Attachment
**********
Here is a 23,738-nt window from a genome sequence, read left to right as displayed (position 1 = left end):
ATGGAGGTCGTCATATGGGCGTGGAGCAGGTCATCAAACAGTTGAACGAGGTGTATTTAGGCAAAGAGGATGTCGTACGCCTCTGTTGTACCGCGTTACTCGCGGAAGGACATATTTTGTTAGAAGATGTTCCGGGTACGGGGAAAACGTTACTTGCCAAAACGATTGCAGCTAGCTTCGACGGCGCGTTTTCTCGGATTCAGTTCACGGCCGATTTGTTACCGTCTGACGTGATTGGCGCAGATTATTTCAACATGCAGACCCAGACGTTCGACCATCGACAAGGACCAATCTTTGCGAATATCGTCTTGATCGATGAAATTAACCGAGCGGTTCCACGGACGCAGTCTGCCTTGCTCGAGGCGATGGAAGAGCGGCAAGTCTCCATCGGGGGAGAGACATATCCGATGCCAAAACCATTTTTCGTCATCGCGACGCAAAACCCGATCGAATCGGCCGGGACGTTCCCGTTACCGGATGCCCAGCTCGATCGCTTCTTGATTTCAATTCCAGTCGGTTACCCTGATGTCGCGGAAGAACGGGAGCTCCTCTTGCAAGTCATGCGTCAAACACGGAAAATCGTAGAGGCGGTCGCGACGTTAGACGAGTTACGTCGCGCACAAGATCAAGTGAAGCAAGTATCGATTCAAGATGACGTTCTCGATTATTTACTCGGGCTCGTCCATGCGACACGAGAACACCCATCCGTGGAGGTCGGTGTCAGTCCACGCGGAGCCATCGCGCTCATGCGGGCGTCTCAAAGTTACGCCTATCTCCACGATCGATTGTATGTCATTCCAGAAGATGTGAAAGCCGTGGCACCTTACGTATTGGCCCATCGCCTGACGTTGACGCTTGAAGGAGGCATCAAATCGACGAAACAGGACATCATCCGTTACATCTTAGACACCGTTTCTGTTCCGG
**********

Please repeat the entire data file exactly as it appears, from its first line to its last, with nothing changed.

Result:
Here is a 23,738-nt window from a genome sequence, read left to right as displayed (position 1 = left end):
ATGGAGGTCGTCATATGGGCGTGGAGCAGGTCATCAAACAGTTGAACGAGGTGTATTTAGGCAAAGAGGATGTCGTACGCCTCTGTTGTACCGCGTTACTCGCGGAAGGACATATTTTGTTAGAAGATGTTCCGGGTACGGGGAAAACGTTACTTGCCAAAACGATTGCAGCTAGCTTCGACGGCGCGTTTTCTCGGATTCAGTTCACGGCCGATTTGTTACCGTCTGACGTGATTGGCGCAGATTATTTCAACATGCAGACCCAGACGTTCGACCATCGACAAGGACCAATCTTTGCGAATATCGTCTTGATCGATGAAATTAACCGAGCGGTTCCACGGACGCAGTCTGCCTTGCTCGAGGCGATGGAAGAGCGGCAAGTCTCCATCGGGGGAGAGACATATCCGATGCCAAAACCATTTTTCGTCATCGCGACGCAAAACCCGATCGAATCGGCCGGGACGTTCCCGTTACCGGATGCCCAGCTCGATCGCTTCTTGATTTCAATTCCAGTCGGTTACCCTGATGTCGCGGAAGAACGGGAGCTCCTCTTGCAAGTCATGCGTCAAACACGGAAAATCGTAGAGGCGGTCGCGACGTTAGACGAGTTACGTCGCGCACAAGATCAAGTGAAGCAAGTATCGATTCAAGATGACGTTCTCGATTATTTACTCGGGCTCGTCCATGCGACACGAGAACACCCATCCGTGGAGGTCGGTGTCAGTCCACGCGGAGCCATCGCGCTCATGCGGGCGTCTCAAAGTTACGCCTATCTCCACGATCGATTGTATGTCATTCCAGAAGATGTGAAAGCCGTGGCACCTTACGTATTGGCCCATCGCCTGACGTTGACGCTTGAAGGAGGCATCAAATCGACGAAACAGGACATCATCCGTTACATCTTAGACACCGTTTCTGTTCCGG